7 ψ i e ψ f e q γ e e φ i φ f For the interaction in Figure.3, with two electromagnetic interactions, the matrix element is then.4 Examples M = e2 4π [ψ fγ µ ψ i ] q 2 [φ fγ ν φ i ] (53) Now let s look at some solutions to the Dirac Equation. The first one we will look at is for a particle at rest..4. Particle at rest Suppose the fermion wavefunction is a plane wave. We can write this as ψ(p) = e ixµpµ u(p) (54) where p µ = (E, p x, p y, p z ) and x µ = (t, x, y, z) and so ix µ p µ = i(et x p). This is just the phase for an oscillating plane wave. For a particle at rest, the momentum term disappears : ix µ p µ = i(et). Furthur, since the momentum is zero, the spatial derivatives must be zero : reads x,y,z =. The Dirac equation therefore or which gives us iγ mψ = (55) iγ ( ie)u(p) mu(p) = (56) Eγ u(p) = mu(p) (57) 6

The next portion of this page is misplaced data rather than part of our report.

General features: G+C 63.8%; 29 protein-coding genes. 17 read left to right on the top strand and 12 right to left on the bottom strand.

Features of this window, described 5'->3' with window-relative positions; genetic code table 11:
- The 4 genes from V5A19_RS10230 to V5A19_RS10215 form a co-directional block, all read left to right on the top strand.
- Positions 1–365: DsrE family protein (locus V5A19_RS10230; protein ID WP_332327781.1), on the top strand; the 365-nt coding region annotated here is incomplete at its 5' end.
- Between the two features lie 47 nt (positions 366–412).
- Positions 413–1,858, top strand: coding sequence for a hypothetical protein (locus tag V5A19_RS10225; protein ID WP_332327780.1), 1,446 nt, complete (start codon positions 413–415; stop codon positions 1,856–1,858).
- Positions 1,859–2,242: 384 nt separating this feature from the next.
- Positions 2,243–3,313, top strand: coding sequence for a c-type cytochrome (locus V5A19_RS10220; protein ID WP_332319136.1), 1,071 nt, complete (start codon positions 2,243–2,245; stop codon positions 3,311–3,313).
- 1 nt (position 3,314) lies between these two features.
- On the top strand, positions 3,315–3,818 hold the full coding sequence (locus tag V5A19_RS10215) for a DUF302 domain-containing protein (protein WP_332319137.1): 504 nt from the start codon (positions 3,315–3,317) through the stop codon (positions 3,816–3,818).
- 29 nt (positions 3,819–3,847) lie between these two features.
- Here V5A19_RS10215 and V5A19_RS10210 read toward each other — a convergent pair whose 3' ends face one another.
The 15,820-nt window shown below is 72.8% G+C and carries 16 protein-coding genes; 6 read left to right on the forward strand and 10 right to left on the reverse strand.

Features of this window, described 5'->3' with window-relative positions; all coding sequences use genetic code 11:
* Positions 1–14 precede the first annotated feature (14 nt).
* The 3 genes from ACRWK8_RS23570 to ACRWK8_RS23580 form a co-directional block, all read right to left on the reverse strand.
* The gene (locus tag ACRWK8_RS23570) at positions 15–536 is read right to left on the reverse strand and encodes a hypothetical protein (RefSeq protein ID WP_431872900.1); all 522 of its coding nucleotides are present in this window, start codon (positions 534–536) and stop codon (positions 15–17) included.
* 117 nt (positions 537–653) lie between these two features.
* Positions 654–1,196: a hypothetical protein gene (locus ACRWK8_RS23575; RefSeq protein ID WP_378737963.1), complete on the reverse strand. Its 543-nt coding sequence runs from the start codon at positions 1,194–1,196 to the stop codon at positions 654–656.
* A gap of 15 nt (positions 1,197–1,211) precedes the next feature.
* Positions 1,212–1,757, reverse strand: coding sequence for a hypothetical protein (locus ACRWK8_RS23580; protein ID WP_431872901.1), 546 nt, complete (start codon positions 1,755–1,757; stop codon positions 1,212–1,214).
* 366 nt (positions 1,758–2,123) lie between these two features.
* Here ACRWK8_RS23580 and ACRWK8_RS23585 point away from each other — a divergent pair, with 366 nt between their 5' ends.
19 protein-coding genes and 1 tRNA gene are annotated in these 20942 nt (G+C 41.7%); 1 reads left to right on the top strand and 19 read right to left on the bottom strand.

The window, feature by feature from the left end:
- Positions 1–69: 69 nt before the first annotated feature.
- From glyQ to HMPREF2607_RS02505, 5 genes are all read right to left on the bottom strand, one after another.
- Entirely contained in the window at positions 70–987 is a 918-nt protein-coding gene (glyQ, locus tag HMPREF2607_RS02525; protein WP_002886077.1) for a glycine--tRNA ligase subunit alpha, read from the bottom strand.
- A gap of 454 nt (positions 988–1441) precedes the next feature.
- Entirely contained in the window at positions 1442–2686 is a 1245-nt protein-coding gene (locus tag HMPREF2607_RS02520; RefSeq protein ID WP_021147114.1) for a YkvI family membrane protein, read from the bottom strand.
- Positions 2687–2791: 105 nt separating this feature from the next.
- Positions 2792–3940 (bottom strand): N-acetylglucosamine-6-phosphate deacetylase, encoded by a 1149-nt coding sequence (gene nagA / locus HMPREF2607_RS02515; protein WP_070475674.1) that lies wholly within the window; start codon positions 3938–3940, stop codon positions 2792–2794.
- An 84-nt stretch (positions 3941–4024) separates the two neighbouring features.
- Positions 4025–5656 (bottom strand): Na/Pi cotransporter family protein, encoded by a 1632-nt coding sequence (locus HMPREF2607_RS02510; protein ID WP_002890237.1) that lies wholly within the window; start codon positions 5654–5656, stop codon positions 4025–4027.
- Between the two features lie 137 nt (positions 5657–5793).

8 Now, u(p) is a 4-component bispinor, so properly expanding the gamma matrix in Equation 57, we get u E = m u 2 u 3 (58) u 4 This is an eigenvalue equation. There are four independent solutions. Two with energy E = m and two with E = m. The solutions are just u = u 2 = u 3 = u 4 = (59) with eigenvalues m, m, -m and -m respectively. The first two solutions can be interpreted as positive energy particle solutions with spin up and spin down. One can see this be checking if the function is an eigenfunction of the spin matrix : S z. S z u = 2 = 2 u (6) and similarly for u 2. Note that we have yet to normalise these solutions. We won t either for the purposes of this discussion. What about these negative energy solutions? We are required to keep them (we can t just say that they are unphysical and throw them away) since quantum mechanics requires a complete set of states. What happens if we allow the particle to have momentum?.4.2 Particle in Motion Again, let s look for a plane wave solution ψ(p) = e ixµpµ u(p) (6) Plugging this into the Dirac equation means that we can replace the µ by p µ and remove the oscillatory term to obtain the momentum-space version of the Dirac Equation (γ µ p µ m)u(p) = (62) Notice that this is now purely algebraic and can be easily(!) solved γ µ p µ m = Eγ p x γ p y γ 2 p z γ 3 m (63) ( ) ( ) ( ) σ = E p m (64) σ ( ) (E m) σ p = (65) σ p (E + m) 7